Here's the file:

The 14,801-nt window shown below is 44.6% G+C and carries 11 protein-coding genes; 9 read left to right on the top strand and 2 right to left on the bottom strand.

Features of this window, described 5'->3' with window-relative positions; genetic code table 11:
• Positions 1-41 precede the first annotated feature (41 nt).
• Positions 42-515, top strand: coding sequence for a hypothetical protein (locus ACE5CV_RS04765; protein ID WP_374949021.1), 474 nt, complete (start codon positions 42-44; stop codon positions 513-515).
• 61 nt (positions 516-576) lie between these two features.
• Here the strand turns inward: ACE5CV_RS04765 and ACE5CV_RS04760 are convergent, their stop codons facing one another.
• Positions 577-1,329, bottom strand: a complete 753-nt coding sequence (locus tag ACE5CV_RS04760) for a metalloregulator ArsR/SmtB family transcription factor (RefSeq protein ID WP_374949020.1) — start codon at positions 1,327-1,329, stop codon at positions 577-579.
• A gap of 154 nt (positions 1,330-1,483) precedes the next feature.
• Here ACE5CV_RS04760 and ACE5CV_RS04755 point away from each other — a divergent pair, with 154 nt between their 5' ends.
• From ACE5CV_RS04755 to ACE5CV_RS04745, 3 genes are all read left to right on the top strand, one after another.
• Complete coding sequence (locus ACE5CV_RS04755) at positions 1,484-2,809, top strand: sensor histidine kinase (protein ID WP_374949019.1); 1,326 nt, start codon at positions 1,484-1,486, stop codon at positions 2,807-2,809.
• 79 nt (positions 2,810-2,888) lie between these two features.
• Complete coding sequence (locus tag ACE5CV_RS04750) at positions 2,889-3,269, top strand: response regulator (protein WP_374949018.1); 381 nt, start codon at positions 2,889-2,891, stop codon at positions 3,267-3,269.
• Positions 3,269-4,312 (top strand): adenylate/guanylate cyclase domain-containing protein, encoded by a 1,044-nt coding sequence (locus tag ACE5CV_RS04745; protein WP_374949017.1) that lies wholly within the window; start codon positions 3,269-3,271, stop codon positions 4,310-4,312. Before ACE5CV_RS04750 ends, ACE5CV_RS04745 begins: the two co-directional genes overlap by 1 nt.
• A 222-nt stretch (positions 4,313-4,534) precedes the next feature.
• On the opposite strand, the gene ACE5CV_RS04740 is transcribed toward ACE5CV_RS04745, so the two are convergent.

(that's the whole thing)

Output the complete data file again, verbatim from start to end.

The 14,801-nt window shown below is 44.6% G+C and carries 11 protein-coding genes; 9 read left to right on the top strand and 2 right to left on the bottom strand.

Features of this window, described 5'->3' with window-relative positions; genetic code table 11:
• Positions 1-41 precede the first annotated feature (41 nt).
• Positions 42-515, top strand: coding sequence for a hypothetical protein (locus ACE5CV_RS04765; protein ID WP_374949021.1), 474 nt, complete (start codon positions 42-44; stop codon positions 513-515).
• 61 nt (positions 516-576) lie between these two features.
• Here the strand turns inward: ACE5CV_RS04765 and ACE5CV_RS04760 are convergent, their stop codons facing one another.
• Positions 577-1,329, bottom strand: a complete 753-nt coding sequence (locus tag ACE5CV_RS04760) for a metalloregulator ArsR/SmtB family transcription factor (RefSeq protein ID WP_374949020.1) — start codon at positions 1,327-1,329, stop codon at positions 577-579.
• A gap of 154 nt (positions 1,330-1,483) precedes the next feature.
• Here ACE5CV_RS04760 and ACE5CV_RS04755 point away from each other — a divergent pair, with 154 nt between their 5' ends.
• From ACE5CV_RS04755 to ACE5CV_RS04745, 3 genes are all read left to right on the top strand, one after another.
• Complete coding sequence (locus ACE5CV_RS04755) at positions 1,484-2,809, top strand: sensor histidine kinase (protein ID WP_374949019.1); 1,326 nt, start codon at positions 1,484-1,486, stop codon at positions 2,807-2,809.
• 79 nt (positions 2,810-2,888) lie between these two features.
• Complete coding sequence (locus tag ACE5CV_RS04750) at positions 2,889-3,269, top strand: response regulator (protein WP_374949018.1); 381 nt, start codon at positions 2,889-2,891, stop codon at positions 3,267-3,269.
• Positions 3,269-4,312 (top strand): adenylate/guanylate cyclase domain-containing protein, encoded by a 1,044-nt coding sequence (locus tag ACE5CV_RS04745; protein WP_374949017.1) that lies wholly within the window; start codon positions 3,269-3,271, stop codon positions 4,310-4,312. Before ACE5CV_RS04750 ends, ACE5CV_RS04745 begins: the two co-directional genes overlap by 1 nt.
• A 222-nt stretch (positions 4,313-4,534) precedes the next feature.
• On the opposite strand, the gene ACE5CV_RS04740 is transcribed toward ACE5CV_RS04745, so the two are convergent.